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* Dollar index hits highest since December 2002
* Euro hits lowest vs dollar since December 2002
* Dollar hits nearly 3-week high vs yen, Swiss franc
* Solid U.S. manufacturing data reinforces that economy
By Dion Rabouin
NEW YORK, Jan 3 The U.S. dollar rose to its
highest in 14 years against the euro and a basket of major
currencies on Tuesday after data showed solid growth in U.S.
The dollar index rose to 103.820, its highest level
since December 2002 after data showed U.S. factory activity
accelerated to a two-year high last month and construction
spending rose to its highest in 10-1/2 years in November.
The index, which tracks the greenback against a basket of
world currencies, appeared set for its biggest one-day
percentage rise in more than two weeks in 2017's first full day
"Job growth appears to be picking up, orders are picking up
quite strongly, prices are increasing quite strongly as well,"
said Shaun Osborne, currency strategist at Scotia Capital in
Toronto. "That suggests the (Federal Reserve) is going to have
to remain active in this kind of environment. So this on the
whole is a generally constructive set of data for the dollar
here in a time of the year where typically the dollar does quite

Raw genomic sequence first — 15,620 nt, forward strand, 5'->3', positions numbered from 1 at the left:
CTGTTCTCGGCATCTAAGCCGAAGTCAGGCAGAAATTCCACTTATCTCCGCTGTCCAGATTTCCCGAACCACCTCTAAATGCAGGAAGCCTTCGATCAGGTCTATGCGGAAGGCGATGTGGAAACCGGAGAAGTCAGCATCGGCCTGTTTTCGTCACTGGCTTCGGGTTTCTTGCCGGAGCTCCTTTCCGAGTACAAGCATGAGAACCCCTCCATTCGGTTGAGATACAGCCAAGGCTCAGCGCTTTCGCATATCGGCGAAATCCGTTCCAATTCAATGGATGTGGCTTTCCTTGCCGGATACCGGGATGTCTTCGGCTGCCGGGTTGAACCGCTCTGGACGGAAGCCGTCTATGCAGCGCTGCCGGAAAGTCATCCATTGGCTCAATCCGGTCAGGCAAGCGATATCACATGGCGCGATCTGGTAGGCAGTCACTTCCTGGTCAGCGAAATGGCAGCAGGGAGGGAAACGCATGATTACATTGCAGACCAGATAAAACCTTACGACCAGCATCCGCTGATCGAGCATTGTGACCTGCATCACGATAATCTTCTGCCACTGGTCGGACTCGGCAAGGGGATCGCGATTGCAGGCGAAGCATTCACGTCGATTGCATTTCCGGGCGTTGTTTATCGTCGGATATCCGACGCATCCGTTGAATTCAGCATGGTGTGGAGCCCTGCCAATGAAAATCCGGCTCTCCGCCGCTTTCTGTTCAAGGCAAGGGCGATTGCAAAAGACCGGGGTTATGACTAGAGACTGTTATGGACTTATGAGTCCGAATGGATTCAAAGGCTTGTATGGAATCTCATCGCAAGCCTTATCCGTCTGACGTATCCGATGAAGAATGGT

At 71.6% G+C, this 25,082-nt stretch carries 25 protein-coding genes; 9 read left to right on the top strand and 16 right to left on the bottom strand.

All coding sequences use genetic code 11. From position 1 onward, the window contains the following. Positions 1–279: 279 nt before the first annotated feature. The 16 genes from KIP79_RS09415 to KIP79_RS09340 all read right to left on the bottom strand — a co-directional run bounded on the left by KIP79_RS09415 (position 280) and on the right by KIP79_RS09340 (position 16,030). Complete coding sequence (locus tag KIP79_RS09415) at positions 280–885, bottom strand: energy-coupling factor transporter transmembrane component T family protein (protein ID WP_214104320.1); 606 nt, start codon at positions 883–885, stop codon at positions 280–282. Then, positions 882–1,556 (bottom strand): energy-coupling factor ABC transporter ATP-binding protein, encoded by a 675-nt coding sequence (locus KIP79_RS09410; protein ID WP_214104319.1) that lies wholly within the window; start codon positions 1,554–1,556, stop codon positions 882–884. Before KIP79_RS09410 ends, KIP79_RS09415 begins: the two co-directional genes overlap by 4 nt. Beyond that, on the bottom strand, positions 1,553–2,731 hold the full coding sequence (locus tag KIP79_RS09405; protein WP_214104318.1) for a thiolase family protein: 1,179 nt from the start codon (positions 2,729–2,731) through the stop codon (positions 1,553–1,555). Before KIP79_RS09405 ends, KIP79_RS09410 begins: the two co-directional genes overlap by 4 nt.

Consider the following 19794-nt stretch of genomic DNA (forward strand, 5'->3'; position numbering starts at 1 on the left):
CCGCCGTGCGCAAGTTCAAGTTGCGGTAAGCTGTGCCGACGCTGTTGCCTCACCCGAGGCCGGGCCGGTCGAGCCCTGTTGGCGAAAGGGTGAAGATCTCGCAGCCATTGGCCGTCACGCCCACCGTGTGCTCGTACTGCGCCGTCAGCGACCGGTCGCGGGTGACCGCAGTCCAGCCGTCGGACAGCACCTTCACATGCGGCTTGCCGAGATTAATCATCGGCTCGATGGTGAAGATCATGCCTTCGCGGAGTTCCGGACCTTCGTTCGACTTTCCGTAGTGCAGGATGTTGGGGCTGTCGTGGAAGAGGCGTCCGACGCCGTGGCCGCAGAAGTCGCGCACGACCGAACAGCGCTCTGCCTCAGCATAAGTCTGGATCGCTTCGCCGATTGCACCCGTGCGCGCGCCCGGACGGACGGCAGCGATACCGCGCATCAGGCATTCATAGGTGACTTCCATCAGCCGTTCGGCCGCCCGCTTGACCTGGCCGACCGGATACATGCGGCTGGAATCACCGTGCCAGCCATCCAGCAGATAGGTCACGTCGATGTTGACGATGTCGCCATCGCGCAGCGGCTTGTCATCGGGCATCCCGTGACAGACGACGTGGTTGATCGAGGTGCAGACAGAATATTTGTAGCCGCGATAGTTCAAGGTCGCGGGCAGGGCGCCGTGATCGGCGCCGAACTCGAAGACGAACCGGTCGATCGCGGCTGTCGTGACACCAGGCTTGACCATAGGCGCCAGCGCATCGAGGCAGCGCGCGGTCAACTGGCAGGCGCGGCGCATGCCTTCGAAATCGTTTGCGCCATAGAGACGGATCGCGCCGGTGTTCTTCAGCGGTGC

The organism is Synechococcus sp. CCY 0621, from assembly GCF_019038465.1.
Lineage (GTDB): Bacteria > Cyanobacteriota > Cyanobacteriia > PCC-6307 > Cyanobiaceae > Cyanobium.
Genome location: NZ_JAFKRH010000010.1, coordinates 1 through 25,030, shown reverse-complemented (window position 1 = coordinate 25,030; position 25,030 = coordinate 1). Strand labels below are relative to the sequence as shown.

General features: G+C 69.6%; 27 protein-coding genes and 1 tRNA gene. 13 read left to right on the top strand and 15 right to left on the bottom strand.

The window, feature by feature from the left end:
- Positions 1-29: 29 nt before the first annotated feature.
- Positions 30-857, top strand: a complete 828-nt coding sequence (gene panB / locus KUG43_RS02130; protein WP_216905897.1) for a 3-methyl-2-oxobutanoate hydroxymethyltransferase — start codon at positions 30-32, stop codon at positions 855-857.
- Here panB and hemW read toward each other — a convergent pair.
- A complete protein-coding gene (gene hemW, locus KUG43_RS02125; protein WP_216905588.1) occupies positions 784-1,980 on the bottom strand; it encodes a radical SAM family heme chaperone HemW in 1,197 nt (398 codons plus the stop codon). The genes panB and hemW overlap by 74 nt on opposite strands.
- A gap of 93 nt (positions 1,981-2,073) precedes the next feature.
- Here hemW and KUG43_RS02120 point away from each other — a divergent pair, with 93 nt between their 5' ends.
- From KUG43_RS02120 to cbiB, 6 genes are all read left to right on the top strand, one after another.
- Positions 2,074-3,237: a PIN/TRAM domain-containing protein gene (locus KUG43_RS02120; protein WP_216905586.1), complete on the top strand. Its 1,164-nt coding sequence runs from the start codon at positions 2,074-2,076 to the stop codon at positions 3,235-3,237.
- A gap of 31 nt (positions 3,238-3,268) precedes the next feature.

The growing consistency of strong U.S. economic reports has
led to expectations of increased tightening of U.S. interest
rates from the Fed and rosier outlooks on the overall health of
the world's largest economy, analysts said.
That has helped elevate the dollar to its strongest in
nearly a decade and a half as investors gear up for expected
cuts in regulations and tax rates, as well as increased fiscal
spending from the administration of President-elect Donald
The euro fell to a 14-year low against the dollar,
dropping to $1.0342 after the data's release.
The dollar gained against the yen as well, reaching
118.60 yen, its highest since Dec. 15 and just a hair below its
highest point since February as a holiday in Japan thinned Asian
The greenback also rose against the Swiss franc to its
highest since Dec. 15.
"Even though there's a lot of doubt and uncertainty and a
lot of weird rhetoric in the U.S., market participants are
giving the benefit of the doubt to an administration that is
going to be very pro-business," said Juan Perez, currency
strategist at Tempus Inc in Washington.
(Reporting by Dion Rabouin; Editing by Dan Grebler)